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Ex parte Taylor

Supreme Court of Alabama

October 13, 2017

Ex parte Alice Lynn Harper Taylor
v.
Alice Lynn Harper Taylor In re: William Charles Harper and James Robison Harper, Jr.

         Monroe Probate Court, No. 3330

          PETITION FOR WRIT OF MANDAMUS

          MURDOCK, Justice.

         Alice Lynn Harper Taylor ("Alice") petitions this Court for a writ of mandamus directed to the Monroe Probate Court requiring that court to enter orders (i) reinstating her petition to probate a will allegedly executed by Alice Earle Harper in 2007 ("the 2007 will"), (ii) reinstating her petition contesting the 2007 will, and (iii) transferring her contest of the 2007 will to the Monroe Circuit Court pursuant to § 43-8-198, Ala. Code 1975. As hereinafter discussed, we treat the petition as to the first two issues as a timely filed direct appeal, and we reverse and remand. With respect to the third issue, i.e., the transfer of the contest of the 2007 will to the Monroe Circuit Court, we grant the petition.

         Facts and Procedural History

         Alice Earle Harper, a resident of Monroe County, died on March 1, 2013. She was survived by three adult children: Alice, William Charles Harper ("William"), and James Robison Harper, Jr.On November 12, 2013, Alice filed in the Monroe Probate Court a petition to probate a will allegedly executed by Alice Earle Harper in 1995 ("the 1995 will"). In her petition to probate the 1995 will, Alice acknowledged the existence of the 2007 will, but she asserted that the 2007 will was invalid based on several grounds, including that Alice Earle Taylor lacked the mental capacity to make the 2007 will because she suffered from dementia and that the 2007 will was procured through undue influence exerted by William. Alice attached a copy of the 2007 will as an exhibit to her petition to probate the 1995 will; the 2007 will purports to revoke all earlier wills executed by Alice Earle Harper.

         The Monroe Probate Court set Alice's petition to probate the 1995 will for a hearing. As we noted in an earlier appeal involving these parties, Taylor v. Estate of Harper, 164 So.3d 542 (Ala. 2014)("Taylor I"):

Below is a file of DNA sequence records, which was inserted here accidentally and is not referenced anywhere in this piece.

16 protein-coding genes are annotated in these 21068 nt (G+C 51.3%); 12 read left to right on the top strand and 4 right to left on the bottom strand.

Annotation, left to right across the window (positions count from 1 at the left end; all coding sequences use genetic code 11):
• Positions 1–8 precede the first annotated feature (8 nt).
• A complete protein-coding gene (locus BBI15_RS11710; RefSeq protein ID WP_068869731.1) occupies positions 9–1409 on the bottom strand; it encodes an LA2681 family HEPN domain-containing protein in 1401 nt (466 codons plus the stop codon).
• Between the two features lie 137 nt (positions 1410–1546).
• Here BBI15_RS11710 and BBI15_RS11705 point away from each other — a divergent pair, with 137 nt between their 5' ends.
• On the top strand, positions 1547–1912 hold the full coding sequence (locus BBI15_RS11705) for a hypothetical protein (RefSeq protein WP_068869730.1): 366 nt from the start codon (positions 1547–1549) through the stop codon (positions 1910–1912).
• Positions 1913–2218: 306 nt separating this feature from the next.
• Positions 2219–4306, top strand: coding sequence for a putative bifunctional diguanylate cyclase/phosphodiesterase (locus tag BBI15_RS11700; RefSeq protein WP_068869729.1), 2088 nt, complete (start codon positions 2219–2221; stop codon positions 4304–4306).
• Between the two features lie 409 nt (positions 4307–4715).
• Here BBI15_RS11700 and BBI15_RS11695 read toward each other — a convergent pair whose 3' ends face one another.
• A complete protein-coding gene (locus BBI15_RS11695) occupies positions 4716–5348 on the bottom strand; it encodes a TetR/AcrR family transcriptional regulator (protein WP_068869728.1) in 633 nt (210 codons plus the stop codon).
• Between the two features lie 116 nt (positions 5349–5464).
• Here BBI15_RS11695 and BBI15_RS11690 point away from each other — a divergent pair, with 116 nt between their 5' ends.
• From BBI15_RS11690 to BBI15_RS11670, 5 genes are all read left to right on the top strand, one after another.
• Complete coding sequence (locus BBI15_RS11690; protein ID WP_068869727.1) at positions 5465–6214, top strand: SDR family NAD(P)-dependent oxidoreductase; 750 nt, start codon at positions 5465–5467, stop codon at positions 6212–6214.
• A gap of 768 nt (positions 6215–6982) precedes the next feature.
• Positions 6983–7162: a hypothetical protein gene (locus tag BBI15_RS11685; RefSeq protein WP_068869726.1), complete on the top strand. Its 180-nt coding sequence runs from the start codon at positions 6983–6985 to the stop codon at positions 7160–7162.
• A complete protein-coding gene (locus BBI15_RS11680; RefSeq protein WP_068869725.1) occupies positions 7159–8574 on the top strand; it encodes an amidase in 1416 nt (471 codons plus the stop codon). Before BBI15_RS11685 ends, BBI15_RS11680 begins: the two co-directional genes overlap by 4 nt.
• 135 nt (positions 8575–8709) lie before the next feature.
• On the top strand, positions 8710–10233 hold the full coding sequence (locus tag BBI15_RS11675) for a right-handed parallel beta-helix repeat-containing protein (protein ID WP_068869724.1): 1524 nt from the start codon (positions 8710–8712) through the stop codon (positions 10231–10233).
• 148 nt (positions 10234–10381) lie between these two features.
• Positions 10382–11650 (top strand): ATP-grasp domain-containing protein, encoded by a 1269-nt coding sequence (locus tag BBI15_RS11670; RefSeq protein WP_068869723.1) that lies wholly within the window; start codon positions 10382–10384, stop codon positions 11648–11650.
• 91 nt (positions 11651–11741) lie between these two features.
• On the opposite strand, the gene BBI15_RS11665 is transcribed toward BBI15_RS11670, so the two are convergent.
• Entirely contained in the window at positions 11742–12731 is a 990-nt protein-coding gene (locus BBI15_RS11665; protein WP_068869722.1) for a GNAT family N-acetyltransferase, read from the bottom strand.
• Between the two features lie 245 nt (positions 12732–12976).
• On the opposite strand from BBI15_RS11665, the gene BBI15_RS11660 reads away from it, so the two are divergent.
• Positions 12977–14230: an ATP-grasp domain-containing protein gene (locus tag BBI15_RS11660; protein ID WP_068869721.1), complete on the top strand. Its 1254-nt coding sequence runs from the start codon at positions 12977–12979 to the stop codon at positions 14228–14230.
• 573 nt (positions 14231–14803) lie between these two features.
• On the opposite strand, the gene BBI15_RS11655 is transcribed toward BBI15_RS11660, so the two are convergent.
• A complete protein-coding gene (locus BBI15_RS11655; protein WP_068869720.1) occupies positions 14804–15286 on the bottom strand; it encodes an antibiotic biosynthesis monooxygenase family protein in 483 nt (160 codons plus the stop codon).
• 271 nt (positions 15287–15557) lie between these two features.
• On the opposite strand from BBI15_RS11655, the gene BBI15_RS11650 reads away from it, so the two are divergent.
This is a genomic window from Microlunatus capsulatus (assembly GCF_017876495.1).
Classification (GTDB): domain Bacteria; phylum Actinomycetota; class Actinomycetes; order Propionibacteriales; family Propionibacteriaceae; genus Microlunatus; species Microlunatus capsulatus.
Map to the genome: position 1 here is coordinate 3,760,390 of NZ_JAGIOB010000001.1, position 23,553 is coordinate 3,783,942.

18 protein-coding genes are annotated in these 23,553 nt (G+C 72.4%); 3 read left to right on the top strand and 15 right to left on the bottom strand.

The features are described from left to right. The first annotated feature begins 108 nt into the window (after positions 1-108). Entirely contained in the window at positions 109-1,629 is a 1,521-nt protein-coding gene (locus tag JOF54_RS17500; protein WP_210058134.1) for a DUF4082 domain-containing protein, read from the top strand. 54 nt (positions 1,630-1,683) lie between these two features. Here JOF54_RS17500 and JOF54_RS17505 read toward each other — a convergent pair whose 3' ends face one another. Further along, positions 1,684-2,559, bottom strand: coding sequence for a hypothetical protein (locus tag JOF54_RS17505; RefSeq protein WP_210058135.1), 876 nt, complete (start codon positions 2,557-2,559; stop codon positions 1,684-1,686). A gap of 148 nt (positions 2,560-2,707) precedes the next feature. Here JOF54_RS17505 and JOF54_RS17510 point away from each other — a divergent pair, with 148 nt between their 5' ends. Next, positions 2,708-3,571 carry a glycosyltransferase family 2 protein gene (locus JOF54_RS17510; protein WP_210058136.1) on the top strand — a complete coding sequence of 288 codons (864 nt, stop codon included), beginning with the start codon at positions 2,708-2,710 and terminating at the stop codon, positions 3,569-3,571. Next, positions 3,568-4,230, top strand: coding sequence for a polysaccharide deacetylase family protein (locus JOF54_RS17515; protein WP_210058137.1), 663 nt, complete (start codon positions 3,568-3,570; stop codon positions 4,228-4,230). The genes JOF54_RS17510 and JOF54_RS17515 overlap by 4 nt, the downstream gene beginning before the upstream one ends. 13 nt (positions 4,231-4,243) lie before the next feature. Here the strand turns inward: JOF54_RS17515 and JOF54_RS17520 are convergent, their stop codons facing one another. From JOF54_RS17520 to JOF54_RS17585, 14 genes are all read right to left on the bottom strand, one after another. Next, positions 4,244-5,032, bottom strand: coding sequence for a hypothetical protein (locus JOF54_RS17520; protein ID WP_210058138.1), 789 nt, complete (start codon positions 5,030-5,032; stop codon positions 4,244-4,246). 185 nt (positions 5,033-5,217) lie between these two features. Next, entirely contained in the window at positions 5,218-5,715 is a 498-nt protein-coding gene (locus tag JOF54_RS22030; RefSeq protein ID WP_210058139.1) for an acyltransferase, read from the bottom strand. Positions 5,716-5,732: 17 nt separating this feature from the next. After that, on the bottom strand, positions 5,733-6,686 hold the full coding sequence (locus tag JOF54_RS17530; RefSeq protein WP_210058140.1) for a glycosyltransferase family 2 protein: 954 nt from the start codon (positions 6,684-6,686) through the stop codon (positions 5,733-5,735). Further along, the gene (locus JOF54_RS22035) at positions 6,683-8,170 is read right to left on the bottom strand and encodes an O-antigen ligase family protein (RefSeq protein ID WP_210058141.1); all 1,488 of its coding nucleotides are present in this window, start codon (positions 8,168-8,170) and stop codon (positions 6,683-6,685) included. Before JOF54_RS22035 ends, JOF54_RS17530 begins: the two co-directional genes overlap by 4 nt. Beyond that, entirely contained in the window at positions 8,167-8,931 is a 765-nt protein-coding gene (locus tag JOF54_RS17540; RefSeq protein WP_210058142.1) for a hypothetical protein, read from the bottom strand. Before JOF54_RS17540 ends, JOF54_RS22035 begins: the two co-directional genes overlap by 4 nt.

"[O]n January 8, 2014, William filed a petition in Escambia County to probate [the 2007 will]. On January 17, 2014, in the Escambia Probate Court, Alice filed a motion to dismiss and/or to stay the proceeding in Escambia County until the proper venue for the probate proceeding was determined. Alice cited § 43-8-21, Ala. Code 1975, which addresses a situation like this one where there are multiple probate proceedings, and argued that under § 43-8-21 the Monroe Probate Court is the proper venue. On February 19, 2014, the Escambia Probate Court admitted the 2007 will to probate and issued letters testamentary to William, as the personal representative named in the 2007 will. On March 3, 2014, Alice filed a notice of appeal pursuant to § 12-22-21(2), Ala. Code 1975, which allows an appeal to the circuit court or to the Alabama Supreme Court of a probate court's 'judgment or order on an application claiming the right to execute a will or administer an estate' (case no. 1130587).
"On April 11, 2014, William filed in the Monroe Probate Court a motion to dismiss Alice's petition to probate the 1995 will. William argued that the 2007 will revoked all earlier wills and that the 2007 will gave the personal representative the right to choose the county in which the will would be probated. On April 14, 2014, the Monroe Probate Court granted William's motion to dismiss on the ground that it lacked subject-matter jurisdiction. Alice filed an appeal pursuant to § 12-22-21 from the Monroe Probate Court's grant of the motion to dismiss her petition to probate the 1995 will (case no. 1130884).